Thursday, December 11, 2008

A letter to Marion Stoddard

Dear Ms. Stoddard,

This is an "open letter" that I posted on my blog and intend to send to you. I hope you don't mind my making my personal letter to you public, but I hope after you read through it, you'll understand and excuse me.
You don't know me, but I used to live in Groton on Hayden Road about 20 years ago. I joined the NRWA after attending a lecture on the life of indigenous turtles. I was drawn to the lecture because I had observed Box Turtles and Painted Turtles crossing my yard to get to the swamp across the street.
I believe I bought a couple of books on turtles after the lecture and also joined NRWA.
There was construction going on at the end of Hayden Road and the construction crews killed many of the turtles in the road. Someone in the neighborhood put up Turtle X-ing signs, but I don't think it helped much.
When I actually caught a turtle in the process of crossing the road, I would stop my car and guard its passage.
This ridiculous behavior gave me plenty of time to think. Mostly what I would think about was that, based on their size, some of these turtles were probably about the same age as I was at the time. I'd also wonder if the turtle survived crossing in one direction, would it make it going the other way?
These turtles had been crossing that same ground for as many years as I'd been on the Earth. They had survived the change from a few cottages and farmland to the first couple of housing developments. Now, they were being decimated because they couldn't change their paths or their habits.
I wonder if any of the turtles I saw cross the road are still alive?
After joining the NRWA, I learned about what you did to bring the Nashua River back to life. The legend at the time was that in mid-life, you looked for a cause, a purpose to your life, and decided that you would bring the Nashua River back to life. What an inspiration!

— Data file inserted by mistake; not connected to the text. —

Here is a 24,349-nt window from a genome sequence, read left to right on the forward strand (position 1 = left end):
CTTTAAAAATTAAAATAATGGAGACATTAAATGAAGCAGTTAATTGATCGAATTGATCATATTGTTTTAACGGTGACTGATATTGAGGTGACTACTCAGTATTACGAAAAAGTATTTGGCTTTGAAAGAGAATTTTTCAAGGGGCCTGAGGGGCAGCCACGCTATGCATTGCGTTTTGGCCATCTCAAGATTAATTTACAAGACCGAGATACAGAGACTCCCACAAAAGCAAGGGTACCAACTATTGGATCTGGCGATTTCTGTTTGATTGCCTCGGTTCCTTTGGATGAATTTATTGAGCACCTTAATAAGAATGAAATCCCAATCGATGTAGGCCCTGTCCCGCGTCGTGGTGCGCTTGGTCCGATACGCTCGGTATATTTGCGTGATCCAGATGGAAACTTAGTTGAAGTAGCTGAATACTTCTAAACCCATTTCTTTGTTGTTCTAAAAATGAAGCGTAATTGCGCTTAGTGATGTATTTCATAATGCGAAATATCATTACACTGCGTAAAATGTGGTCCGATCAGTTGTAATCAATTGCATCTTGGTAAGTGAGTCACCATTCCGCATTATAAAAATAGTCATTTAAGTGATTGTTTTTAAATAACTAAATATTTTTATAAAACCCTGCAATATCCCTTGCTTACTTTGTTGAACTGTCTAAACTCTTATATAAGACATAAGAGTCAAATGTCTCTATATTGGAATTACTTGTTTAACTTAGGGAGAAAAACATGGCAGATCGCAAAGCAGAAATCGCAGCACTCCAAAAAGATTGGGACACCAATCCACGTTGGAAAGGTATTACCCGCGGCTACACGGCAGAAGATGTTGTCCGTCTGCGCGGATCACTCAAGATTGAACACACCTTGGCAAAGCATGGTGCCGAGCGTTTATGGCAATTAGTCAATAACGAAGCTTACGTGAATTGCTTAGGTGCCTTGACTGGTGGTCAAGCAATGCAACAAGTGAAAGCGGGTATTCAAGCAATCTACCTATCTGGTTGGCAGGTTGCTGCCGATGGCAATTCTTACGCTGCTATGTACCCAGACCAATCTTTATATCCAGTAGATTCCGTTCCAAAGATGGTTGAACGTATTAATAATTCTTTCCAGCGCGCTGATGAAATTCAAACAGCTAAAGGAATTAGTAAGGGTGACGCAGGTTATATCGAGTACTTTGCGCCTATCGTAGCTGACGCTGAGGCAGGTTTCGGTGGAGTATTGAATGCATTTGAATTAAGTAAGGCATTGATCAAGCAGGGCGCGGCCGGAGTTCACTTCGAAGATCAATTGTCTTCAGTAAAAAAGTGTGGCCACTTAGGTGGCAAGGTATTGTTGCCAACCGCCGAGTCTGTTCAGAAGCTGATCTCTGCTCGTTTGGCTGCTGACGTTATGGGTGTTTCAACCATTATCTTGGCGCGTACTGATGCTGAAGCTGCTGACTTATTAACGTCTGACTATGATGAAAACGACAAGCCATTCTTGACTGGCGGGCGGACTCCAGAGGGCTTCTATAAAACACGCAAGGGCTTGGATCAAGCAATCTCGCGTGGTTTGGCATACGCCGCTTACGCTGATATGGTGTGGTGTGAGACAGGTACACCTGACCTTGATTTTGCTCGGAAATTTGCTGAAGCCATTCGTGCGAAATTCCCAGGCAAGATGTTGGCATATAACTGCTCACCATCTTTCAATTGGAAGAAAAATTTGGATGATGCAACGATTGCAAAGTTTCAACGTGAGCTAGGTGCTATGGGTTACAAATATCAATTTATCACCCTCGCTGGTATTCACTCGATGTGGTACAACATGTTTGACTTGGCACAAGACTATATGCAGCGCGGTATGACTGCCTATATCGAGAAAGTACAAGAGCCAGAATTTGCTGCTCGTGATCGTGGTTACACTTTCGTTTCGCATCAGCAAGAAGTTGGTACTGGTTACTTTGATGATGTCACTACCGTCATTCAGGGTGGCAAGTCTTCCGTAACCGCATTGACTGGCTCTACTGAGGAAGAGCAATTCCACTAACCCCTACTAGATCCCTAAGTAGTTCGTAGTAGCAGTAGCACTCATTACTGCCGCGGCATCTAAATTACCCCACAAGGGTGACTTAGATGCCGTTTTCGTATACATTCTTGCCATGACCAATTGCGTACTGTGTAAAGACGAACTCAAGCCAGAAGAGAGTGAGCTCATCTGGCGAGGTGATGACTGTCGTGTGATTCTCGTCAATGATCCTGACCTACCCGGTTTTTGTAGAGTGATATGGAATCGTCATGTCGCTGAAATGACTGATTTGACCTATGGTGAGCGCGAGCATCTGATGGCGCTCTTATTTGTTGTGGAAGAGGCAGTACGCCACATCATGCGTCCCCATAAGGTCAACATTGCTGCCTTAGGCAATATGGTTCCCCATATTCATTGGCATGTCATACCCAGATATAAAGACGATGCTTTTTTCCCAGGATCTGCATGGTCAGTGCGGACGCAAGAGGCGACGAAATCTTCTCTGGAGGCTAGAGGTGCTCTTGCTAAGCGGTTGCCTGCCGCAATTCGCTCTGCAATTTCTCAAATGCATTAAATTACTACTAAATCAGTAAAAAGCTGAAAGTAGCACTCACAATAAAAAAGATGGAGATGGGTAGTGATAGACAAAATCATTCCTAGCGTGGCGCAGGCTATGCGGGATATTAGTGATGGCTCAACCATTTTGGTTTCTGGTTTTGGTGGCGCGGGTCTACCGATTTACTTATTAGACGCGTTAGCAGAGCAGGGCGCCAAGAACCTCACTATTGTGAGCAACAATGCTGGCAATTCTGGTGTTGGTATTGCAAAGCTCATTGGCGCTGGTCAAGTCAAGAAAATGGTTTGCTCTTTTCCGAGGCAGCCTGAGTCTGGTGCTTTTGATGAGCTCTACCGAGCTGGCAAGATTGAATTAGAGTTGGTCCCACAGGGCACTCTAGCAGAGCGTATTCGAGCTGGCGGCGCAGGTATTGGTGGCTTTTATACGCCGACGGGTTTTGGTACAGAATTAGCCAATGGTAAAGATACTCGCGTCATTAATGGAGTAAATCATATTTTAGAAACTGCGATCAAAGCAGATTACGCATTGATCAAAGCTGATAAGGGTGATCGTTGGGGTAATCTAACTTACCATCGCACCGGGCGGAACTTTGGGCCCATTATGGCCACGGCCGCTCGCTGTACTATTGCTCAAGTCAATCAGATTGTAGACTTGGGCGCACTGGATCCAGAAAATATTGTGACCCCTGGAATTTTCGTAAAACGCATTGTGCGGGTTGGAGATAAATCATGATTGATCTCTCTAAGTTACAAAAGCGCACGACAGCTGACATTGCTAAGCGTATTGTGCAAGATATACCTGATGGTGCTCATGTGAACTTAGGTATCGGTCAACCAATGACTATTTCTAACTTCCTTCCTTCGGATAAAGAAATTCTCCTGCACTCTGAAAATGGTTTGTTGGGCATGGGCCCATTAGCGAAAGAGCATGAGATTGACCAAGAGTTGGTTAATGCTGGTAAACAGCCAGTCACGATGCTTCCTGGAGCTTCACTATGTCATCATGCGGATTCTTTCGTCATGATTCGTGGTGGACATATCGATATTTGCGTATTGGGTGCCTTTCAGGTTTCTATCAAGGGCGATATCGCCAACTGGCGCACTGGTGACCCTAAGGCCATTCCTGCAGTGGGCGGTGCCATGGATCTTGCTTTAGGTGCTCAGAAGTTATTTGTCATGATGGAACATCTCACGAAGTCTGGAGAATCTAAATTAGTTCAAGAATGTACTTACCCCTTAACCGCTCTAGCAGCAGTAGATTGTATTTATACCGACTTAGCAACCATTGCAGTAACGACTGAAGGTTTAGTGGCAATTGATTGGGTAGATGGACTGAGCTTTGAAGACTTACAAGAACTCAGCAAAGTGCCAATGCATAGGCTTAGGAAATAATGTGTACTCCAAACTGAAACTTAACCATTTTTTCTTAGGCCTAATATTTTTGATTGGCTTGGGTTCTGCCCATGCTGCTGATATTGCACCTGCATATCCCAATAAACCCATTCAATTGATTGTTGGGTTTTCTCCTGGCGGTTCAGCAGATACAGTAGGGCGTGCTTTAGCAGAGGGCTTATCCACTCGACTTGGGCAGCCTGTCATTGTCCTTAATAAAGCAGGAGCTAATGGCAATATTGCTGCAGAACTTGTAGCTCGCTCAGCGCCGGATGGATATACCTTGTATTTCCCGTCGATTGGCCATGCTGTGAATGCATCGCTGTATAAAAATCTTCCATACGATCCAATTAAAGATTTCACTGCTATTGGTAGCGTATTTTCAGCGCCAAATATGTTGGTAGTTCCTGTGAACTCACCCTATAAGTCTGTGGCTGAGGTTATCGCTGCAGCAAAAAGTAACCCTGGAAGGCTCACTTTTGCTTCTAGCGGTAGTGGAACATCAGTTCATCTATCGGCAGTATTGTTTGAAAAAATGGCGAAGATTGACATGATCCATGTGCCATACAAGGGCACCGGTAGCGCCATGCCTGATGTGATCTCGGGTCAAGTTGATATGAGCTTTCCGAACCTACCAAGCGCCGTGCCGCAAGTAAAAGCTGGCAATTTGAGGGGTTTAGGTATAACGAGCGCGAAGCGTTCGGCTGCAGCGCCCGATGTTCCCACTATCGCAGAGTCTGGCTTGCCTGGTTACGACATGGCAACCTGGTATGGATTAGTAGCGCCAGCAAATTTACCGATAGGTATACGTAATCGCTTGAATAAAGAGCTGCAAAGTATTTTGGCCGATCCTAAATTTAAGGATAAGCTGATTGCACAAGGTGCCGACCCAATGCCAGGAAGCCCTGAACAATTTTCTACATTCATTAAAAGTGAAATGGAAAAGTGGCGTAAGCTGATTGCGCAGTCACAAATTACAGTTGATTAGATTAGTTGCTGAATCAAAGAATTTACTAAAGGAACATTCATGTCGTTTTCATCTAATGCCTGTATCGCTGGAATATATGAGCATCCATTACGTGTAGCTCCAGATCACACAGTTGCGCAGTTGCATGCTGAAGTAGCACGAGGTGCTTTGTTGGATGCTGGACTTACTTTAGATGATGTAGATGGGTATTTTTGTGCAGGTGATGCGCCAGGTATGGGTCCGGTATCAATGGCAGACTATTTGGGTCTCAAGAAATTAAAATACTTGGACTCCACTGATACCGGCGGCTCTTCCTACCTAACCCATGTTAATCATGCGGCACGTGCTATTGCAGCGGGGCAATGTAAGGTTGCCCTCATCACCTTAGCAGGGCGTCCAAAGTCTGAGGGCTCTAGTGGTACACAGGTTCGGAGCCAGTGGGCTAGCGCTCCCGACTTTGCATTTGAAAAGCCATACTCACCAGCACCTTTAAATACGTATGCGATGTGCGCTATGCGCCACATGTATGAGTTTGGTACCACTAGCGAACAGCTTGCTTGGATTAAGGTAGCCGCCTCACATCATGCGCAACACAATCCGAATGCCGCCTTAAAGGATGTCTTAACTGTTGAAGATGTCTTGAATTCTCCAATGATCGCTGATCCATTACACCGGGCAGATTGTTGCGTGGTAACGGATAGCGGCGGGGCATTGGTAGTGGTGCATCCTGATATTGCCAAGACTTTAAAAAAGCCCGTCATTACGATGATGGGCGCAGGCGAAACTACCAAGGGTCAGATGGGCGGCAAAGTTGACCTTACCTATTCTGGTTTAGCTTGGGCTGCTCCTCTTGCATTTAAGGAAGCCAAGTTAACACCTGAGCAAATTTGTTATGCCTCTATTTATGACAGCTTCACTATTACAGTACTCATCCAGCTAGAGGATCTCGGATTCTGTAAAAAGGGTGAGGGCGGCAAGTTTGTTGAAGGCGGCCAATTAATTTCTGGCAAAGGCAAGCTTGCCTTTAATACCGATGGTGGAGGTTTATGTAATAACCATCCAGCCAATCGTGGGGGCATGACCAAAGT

I have often thought of that lesson. I'm still looking for my legacy cause and hope I will find the strength and passion to serve it well. I've had causes, but not the legacy one yet.
I still consider myself mid-life, though I'm 59 years old. To be completely honest, I feel bewildered by the expectation of people in my industry that I'm close to retirement. I started a graduate program in computer science at Fitchburg State when I was 53. I did it to maintain relevance in my field. It hasn't helped my career very much but I really enjoyed it. Now, if I could just finish my thesis...
I'm struggling with who I am now. Am I more or less? Am I like the turtle who just HAS to keep crossing the road; threatened with being mowed down by forces never encountered before?
I have always written as a form of therapy, but it has usually been informal with no particular topic as the focus. When I moved to Rindge, NH in 1999, I joined the Monadnock Writers Group. I confess that I am mostly a "writer groupie," but lately I've been doing a lot of writing. Probably a reflection of how disturbed I am with my situation.
I started blogging partly as a way of exploring writing and partly to prove to myself that I can still be "relevant." So far, I think only my daughter actually reads my posts, but I'm enjoying the process thoroughly.
In the process of writing and feeling a bit discouraged by a futile search for a better job, I thought of you. Or should I say, I thought of you as the legend I'd heard about.
I decided that I would research and write about women who took up a cause or realized a major accomplishment beginning later in life. I figure I might learn something that will make me feel more hopeful and just going through the exercise will be inspiring. I plan to write about you and Doris Haddock to start.
When I actually started doing online research, I realized that you were far from being middle-aged when you started. I estimate that you could only be 35 years old. So, it's not exactly the story I expected; an empty nest, a search for a cause and fulfillment.
But, as I thought about it, the story seemed even more wonderful. It seems, from what I read, that the cause found you. The time wasn't convenient; you had young children. You and your family made sacrifices for the Nashua River.
Then, I had all these questions. Did you THINK you were middle-aged at 35? Is that how the legend started? Who was Marion Stoddard before she moved to Groton? Were you interested in the environment as a young person growing up?
I hope it's not an imposition to ask these questions? You may reply either by email or by calling me. If you prefer, you can post a comment to my blog at:
Thank you so much in advance for any consideration you may give my request.
Pat Martin

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